Enhancing anticipatory action through Earth Observations
Initiatives that explicitly link Earth systems science and humanitarian action are increasing in number. Many of these efforts have focused on damage assessment for crisis response, or supported decision-making for risk reduction. However, in order to enable communities to act - and for the necessary financing to be triggered in the days or weeks prior to disaster - greater focus must be placed on the capabilities of Earth observations (EO) for improving predictions related to impact. For example, the World Food Programme and Red Cross Red Crescent partners use the Global Flood Awareness System (GloFAS), which develops hydrological models based on meteorological forecasts, to feed into the design of their forecast-based financing mechanism in Bangladesh to support communities at risk before the flood peaks cause severe impact. In Kenya, the Tropical Applications of Meteorology using SATellite data-Agricultural Early WaRning sysTem (TAMSAT-ALERT) is developing metrics and providing skillful forecasts early in key seasons to allow anticipatory action for drought.
Alongside these exciting developments in flood and drought, there is additional need to explore the application of Earth observation for anticipatory action across other types of environmental shocks and stressors. Further, there is also growing demand for expanding the scientific approaches and methodological rigor for testing the appropriateness of these actions. A critical first step in doing so includes bringing agencies and organizations together to share the data and methods they are using, to identify gaps and assumptions in evaluative models and policies, and work towards building a common analytical framework that incorporates accountability and learning. There has been an explosion in global innovation, and communities are finding new and innovative ways to use and manipulate technologies - from drones, to phones, to artificial intelligence and machine learning. Creative solutions are needed for harnessing this knowledge, and identifying ways to share, communicate, and sustain these capabilities across myriad environments and risks.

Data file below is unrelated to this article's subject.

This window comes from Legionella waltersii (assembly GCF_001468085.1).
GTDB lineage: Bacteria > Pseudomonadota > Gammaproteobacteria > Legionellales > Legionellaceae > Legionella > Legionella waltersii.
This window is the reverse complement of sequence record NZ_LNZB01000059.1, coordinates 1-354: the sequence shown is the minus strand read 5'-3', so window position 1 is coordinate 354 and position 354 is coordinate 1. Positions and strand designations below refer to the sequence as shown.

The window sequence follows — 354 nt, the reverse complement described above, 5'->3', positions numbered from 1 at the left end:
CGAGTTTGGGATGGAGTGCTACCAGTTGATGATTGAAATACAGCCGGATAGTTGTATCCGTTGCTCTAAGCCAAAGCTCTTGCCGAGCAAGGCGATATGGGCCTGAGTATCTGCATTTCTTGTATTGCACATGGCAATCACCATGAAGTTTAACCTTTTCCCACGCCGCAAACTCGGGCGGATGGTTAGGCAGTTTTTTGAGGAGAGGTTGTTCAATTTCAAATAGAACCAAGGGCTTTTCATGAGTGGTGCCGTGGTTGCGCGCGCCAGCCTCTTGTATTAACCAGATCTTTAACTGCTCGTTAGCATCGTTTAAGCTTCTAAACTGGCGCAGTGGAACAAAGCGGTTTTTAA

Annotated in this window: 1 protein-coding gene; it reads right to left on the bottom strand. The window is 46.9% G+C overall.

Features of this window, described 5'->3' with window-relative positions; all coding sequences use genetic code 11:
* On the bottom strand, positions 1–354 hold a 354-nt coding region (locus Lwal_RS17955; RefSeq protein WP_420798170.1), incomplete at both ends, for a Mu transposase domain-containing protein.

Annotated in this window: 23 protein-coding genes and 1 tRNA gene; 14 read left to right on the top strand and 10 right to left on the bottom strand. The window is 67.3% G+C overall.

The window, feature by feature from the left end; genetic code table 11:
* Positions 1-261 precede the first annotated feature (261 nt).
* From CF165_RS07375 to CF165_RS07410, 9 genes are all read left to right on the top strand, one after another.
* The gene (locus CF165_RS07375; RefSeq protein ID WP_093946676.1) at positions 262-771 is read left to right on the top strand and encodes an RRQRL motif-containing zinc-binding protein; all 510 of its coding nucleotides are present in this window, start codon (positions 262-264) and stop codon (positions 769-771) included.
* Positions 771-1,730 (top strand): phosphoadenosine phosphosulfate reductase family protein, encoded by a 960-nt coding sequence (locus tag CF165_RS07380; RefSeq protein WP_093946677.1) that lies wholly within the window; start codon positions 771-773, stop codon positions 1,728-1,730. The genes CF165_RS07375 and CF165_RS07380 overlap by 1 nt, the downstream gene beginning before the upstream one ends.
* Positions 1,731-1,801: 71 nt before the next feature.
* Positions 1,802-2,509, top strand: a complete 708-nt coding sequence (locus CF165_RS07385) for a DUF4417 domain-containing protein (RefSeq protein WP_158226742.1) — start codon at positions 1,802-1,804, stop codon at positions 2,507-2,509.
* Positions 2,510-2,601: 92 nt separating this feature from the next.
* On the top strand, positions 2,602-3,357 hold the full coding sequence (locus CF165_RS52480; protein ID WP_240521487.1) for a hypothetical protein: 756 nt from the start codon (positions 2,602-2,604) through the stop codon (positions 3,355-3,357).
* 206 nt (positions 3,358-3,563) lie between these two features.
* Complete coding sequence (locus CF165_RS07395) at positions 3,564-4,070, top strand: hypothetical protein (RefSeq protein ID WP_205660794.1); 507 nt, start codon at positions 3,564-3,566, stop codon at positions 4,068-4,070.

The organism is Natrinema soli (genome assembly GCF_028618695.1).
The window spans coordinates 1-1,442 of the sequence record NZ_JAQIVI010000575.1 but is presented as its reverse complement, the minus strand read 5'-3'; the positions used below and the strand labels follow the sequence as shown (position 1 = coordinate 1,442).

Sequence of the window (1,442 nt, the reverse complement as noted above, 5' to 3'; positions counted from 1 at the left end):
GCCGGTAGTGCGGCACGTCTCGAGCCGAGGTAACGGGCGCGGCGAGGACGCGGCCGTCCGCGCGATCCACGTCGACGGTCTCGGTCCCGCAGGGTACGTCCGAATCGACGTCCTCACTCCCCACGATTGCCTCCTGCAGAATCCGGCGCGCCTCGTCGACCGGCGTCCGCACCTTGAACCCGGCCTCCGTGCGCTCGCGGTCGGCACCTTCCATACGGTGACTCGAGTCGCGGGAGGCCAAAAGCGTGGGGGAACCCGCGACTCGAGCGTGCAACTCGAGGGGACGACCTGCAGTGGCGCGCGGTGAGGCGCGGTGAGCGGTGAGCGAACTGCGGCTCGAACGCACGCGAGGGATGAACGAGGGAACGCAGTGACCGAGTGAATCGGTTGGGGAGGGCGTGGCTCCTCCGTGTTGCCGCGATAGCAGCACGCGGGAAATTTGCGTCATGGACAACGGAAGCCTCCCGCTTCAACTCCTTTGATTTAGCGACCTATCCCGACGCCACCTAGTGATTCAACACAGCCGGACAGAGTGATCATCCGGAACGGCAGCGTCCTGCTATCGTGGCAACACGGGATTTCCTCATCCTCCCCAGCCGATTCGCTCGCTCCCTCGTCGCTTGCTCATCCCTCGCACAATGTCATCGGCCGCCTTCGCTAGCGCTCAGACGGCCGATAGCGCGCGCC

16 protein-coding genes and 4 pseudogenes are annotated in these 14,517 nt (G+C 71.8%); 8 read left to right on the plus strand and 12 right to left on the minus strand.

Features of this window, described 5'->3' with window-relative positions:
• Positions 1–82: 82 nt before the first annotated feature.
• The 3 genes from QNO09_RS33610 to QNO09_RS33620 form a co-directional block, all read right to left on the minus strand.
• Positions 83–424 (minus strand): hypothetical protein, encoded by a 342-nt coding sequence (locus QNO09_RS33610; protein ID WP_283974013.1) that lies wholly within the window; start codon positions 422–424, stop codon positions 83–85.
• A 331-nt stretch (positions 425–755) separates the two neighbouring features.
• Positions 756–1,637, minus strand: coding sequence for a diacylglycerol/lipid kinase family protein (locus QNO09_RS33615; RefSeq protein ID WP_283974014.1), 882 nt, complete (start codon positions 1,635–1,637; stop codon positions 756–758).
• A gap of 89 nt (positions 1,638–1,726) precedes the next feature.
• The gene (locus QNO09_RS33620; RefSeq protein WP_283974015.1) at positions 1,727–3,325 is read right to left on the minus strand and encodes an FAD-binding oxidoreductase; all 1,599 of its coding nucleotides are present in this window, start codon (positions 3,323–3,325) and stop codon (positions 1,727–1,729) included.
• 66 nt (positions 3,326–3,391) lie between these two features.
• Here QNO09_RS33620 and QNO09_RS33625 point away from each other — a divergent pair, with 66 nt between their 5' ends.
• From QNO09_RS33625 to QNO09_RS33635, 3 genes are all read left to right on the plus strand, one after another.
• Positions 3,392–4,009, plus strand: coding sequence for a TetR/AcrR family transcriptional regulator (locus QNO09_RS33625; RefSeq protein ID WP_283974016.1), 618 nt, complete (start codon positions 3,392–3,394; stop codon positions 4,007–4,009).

During the recent Global Dialog Platform session on “Leveraging Earth Observation for Anticipatory Action”, attendees from Red Cross National Societies, the World Bank, academia, and NASA identified a number of additional needs for EO in anticipatory action, including the ability of satellite data to bridge gaps in data from poor or failing weather stations, the need for open access to codes and methodologies in order to improve validation and reduce uncertainty, and the ability to improve connections between EO and environmental security concerns, including pandemics and migration and displacement.
In response to these identified needs, the Anticipation Hub’s Working Group on Earth Observations for Anticipatory Action brings together diverse partners and practitioners to share their approaches to early action, to identify new opportunities for exploring Earth observations in the context of early action, and to create opportunities to pilot these activities. One of the first tasks of the Working Group will be to conduct a gap analysis to better understand the EO capabilities available for supporting early action to myriad disaster impacts. This includes identifying additional partners and programmes that can share lessons learned or good practices for the use of EO in anticipatory action. It is a goal of the working group that all activities are anchored to developing solutions for real-world challenges.
The activities of this Working Group are ambitious and require partners, ideas, and energy from across multiple sectors - not just Earth observations and humanitarian action - but also those who are interested in shifting focus from disaster response to anticipatory action and reducing the detrimental impacts on lives and livelihoods. The first meeting of the EO for Anticipatory Action WG will be held on February 8th, 1pm UTC - all are invited to join as we work to identify how to better leverage the networks and technologies of Earth observations for anticipatory action.